Also, we used a 1×4 board (which measures 3.5″ tall) to match the existing height of the baseboard still in place on the other walls, for a seamless look! It’s totally up to you on what you prefer to do though for the baseboard!

And a Quick Note About Wall Texture:

Our walls have a slight texture to them, but it’s really not noticeable unless you get up close. If you have a really textured wall though (that’s super noticeable) and want to make the wall totally smooth for your board and batten spacing, then I would attach a 1/8″ panel board (such as hardboard or plywood) cut to size on the wall. They come in 4×8 foot sheets and the home improvement store can cut them for you too.

2. Install new baseboard

Measure the length of your wall and cut the 1×4 to size using a miter saw.

Our wall was about 10ft long, so we bought the 12ft long pre-primed board and had Lowe’s cut the board to just a bit longer than 10ft so it would fit in our car. Then, we made the final exact cut with our miter saw at home. If your wall is longer than that, you can just use multiple boards and fill the seams between boards with caulk.

Install the baseboard along the bottom of the wall with a brad nailer and 1 1/4″ brad nails going into the wall studs (use a studfinder to find the wall studs). Use a level too for installation to ensure the baseboard is level when installed.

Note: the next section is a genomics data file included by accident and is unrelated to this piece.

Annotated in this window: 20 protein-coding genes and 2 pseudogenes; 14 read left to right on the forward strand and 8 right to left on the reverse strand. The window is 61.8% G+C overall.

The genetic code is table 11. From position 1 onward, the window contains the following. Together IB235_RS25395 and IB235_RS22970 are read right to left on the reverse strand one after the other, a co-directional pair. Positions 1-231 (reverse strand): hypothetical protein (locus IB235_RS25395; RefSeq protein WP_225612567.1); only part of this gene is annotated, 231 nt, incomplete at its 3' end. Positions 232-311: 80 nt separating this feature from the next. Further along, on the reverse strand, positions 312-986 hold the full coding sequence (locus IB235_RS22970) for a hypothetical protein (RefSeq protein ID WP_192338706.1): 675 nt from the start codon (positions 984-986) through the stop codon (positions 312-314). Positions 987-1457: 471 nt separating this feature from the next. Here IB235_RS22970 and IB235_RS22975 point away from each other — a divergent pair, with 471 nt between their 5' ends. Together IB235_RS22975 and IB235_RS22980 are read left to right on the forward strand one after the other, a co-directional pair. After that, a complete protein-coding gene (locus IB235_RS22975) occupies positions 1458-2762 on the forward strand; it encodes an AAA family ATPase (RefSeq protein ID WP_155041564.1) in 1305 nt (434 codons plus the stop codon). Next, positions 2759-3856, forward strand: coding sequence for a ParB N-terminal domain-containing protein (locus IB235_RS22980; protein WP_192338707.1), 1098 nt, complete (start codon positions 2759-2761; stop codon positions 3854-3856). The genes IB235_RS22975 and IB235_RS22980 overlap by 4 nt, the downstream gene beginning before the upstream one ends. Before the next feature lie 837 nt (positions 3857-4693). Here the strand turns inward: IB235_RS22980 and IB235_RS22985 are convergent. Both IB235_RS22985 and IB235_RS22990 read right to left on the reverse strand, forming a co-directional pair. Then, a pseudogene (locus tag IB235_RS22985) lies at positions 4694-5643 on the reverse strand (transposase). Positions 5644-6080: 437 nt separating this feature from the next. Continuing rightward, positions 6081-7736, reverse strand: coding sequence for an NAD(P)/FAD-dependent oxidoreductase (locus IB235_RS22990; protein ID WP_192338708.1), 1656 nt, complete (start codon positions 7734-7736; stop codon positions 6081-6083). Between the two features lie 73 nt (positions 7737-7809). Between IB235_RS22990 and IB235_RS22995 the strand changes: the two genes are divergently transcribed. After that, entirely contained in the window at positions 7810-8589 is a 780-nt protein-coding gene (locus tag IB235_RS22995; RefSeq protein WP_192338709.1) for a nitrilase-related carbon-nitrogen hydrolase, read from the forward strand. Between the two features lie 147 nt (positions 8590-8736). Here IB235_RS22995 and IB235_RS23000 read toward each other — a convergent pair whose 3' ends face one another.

install new baseboard with level, brad nails, and brad nailer

new baseboard installed on wall

Also, if you are just doing one accent wall like us, cut the adjacent wall molding corners (if needed) with a Dremel, jig saw, or wood chisel and hammer in order to fit the new board. You can also use these tools to cut around any wall objects, like wall outlets, if needed. Check out my board and batten bathroom DIY tutorial for photos and details on how to cut around outlets, pipes, light switches, etc!

3. Attach middle board to wall

Determine how high up you want your DIY board and batten wall to be. We wanted to do a little higher than halfway up the wall at 55″ high once the board and batten accent wall was complete. So, that meant our middle 1×4 board should be installed with the bottom of it 48″ above the top of the baseboard.